Glenn M. Lee

Born: Fri., Feb. 12, 1915
Died: Thu., Apr. 10, 2014

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Glenn M. Lee, a sixty year Pendleton resident, passed away April 10, 2014, in Texas at the age of 99.  Glenn was born February 12, 1915, in Newberg, Oregon.  At the age of one he moved to Goldendale, Washington, where he was raised by his parents Homer and Ella Lee on their Goldendale farm.  During his childhood in Goldendale he had many fun adventures with his cousins and friends.  As a Boy Scout he participated in the dedication of the Stonehenge replica near Goldendale.  He graduated from Goldendale High School in 1932.  A generous inheritance from distant relative Arthur Newby, one of the builders of the Indianapolis 500 race track, made it possible for him to attend the University of Washington.  During those four years he made many friends who he stayed in touch with for life.  He graduated with a degree in Geography in 1937.  Upon graduation he was curious about the places he had studied in his classes so he made a solo ten month motorcycle tour of Europe, Algeria and Russia.  He witnessed the build up to World War II.  He remembered that he spent a total of $1 a day on his tour.  He returned to the United States on the Normandy.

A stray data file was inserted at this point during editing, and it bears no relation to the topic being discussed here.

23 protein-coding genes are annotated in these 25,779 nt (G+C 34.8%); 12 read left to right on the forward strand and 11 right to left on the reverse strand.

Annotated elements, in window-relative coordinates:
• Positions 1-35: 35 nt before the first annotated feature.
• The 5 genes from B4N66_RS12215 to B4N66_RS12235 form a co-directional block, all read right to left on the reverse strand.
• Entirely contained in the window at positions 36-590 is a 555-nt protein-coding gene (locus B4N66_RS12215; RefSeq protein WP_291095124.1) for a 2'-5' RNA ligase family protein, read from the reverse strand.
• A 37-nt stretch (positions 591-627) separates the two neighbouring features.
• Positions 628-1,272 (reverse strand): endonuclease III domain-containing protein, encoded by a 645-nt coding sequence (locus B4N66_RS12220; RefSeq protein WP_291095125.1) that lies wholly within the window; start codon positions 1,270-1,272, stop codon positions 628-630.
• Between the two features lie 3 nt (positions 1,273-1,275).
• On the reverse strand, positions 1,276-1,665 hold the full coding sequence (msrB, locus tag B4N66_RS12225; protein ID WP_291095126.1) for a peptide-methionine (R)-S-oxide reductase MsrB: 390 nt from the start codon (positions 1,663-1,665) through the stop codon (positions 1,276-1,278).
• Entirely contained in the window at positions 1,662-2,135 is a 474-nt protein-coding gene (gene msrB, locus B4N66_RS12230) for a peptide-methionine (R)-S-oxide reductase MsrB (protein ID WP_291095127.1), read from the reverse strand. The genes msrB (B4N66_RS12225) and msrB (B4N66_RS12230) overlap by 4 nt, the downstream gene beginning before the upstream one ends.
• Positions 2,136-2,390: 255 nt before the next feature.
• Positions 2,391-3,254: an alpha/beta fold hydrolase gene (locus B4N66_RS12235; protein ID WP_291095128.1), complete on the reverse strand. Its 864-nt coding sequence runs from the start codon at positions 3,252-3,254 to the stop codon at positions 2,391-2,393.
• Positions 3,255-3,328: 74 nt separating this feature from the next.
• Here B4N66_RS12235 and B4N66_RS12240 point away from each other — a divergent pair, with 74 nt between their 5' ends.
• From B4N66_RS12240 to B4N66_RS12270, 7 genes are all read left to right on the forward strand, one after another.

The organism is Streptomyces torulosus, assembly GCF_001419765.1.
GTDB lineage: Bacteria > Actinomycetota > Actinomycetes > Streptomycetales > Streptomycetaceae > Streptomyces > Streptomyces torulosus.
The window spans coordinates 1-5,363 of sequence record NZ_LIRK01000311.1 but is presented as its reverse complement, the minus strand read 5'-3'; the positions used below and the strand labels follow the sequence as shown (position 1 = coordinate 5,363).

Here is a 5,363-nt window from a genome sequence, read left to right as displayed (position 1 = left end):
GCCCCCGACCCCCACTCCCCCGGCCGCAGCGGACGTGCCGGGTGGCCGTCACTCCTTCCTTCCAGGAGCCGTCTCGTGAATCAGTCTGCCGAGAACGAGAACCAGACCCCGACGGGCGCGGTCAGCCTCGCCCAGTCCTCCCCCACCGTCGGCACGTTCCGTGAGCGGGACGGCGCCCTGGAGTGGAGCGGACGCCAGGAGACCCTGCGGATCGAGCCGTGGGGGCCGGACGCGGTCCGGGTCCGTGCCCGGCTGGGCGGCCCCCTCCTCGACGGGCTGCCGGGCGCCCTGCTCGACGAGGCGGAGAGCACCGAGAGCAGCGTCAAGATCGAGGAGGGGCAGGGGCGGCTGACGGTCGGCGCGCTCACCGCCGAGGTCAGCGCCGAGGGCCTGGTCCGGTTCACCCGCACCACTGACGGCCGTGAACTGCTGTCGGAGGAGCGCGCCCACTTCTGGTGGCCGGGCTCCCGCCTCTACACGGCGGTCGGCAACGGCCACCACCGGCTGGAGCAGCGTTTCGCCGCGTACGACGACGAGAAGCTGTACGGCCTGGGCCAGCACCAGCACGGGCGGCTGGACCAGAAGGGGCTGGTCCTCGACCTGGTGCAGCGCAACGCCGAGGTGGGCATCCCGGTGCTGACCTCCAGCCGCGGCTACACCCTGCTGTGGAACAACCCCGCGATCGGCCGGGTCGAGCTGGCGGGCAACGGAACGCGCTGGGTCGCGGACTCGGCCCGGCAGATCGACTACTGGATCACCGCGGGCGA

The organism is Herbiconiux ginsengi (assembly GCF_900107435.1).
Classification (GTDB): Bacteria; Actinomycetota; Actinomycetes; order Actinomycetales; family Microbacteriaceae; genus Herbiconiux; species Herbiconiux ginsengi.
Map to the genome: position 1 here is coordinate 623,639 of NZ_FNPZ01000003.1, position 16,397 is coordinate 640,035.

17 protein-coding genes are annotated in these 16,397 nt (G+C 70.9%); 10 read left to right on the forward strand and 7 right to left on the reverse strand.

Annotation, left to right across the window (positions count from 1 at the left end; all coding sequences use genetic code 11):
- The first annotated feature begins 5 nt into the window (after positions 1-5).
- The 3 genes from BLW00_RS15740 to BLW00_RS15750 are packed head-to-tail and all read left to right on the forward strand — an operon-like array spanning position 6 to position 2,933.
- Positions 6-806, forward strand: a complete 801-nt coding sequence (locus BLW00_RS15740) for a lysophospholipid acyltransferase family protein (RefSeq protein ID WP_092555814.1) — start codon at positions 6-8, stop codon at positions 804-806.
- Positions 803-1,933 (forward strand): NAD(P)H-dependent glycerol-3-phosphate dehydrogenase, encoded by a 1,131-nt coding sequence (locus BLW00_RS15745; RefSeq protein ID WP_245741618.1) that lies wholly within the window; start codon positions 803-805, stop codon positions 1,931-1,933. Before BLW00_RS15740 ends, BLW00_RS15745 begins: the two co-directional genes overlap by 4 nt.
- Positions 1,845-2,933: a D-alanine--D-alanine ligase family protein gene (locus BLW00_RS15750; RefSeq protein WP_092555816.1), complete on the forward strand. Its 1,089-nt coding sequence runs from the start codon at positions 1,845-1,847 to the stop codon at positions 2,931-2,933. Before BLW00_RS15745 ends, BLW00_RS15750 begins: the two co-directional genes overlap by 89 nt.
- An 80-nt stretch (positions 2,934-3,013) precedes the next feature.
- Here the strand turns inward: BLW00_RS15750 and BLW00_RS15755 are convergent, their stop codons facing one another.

In 1938 he was hired as a meteorologist with the Weather Bureau.  His assignment was Tatoosh Island, Washington.  He was paid $120 a month and worked there for two years.  In 1941 he joined the Coast Artillery at Fort Worden, Washington, and later transferred to the Army Air Corp.  His pay started at $60 a month.  While at weather forecasting School in Chicago his step brother introduced him to his future wife Dorothy Hinchliff.  He served at Churchill Manitoba and on South Hampton Island Northwest Territory.  On leave in 1943 he and Dorothy were married in Chicago.  They spent their honeymoon traveling by train to McChord Field, Washington.

After his discharge he took a job with the Weather Bureau in Troutdale, Oregon.  Daughter Dinah was born during that time.  Later in 1946 the family moved to a new Weather Bureau position in Butte, Montana, where his salary was $3000 a year.  Daughter Linda was born in Butte. In 1953 he transferred to Pendleton as the meteorologist in charge.  Daughter Peggy was born in Pendleton.  He retired from the Weather Bureau in 1973.